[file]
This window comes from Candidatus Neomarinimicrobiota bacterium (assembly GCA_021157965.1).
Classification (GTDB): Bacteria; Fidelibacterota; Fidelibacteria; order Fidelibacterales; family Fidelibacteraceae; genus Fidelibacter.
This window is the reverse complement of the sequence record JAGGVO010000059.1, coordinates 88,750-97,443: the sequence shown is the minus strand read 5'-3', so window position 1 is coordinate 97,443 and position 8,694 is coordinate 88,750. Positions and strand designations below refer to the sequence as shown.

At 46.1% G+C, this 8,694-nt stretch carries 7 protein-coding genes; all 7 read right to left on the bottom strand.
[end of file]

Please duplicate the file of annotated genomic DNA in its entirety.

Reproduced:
This window comes from Candidatus Neomarinimicrobiota bacterium (assembly GCA_021157965.1).
Classification (GTDB): Bacteria; Fidelibacterota; Fidelibacteria; order Fidelibacterales; family Fidelibacteraceae; genus Fidelibacter.
This window is the reverse complement of the sequence record JAGGVO010000059.1, coordinates 88,750-97,443: the sequence shown is the minus strand read 5'-3', so window position 1 is coordinate 97,443 and position 8,694 is coordinate 88,750. Positions and strand designations below refer to the sequence as shown.

At 46.1% G+C, this 8,694-nt stretch carries 7 protein-coding genes; all 7 read right to left on the bottom strand.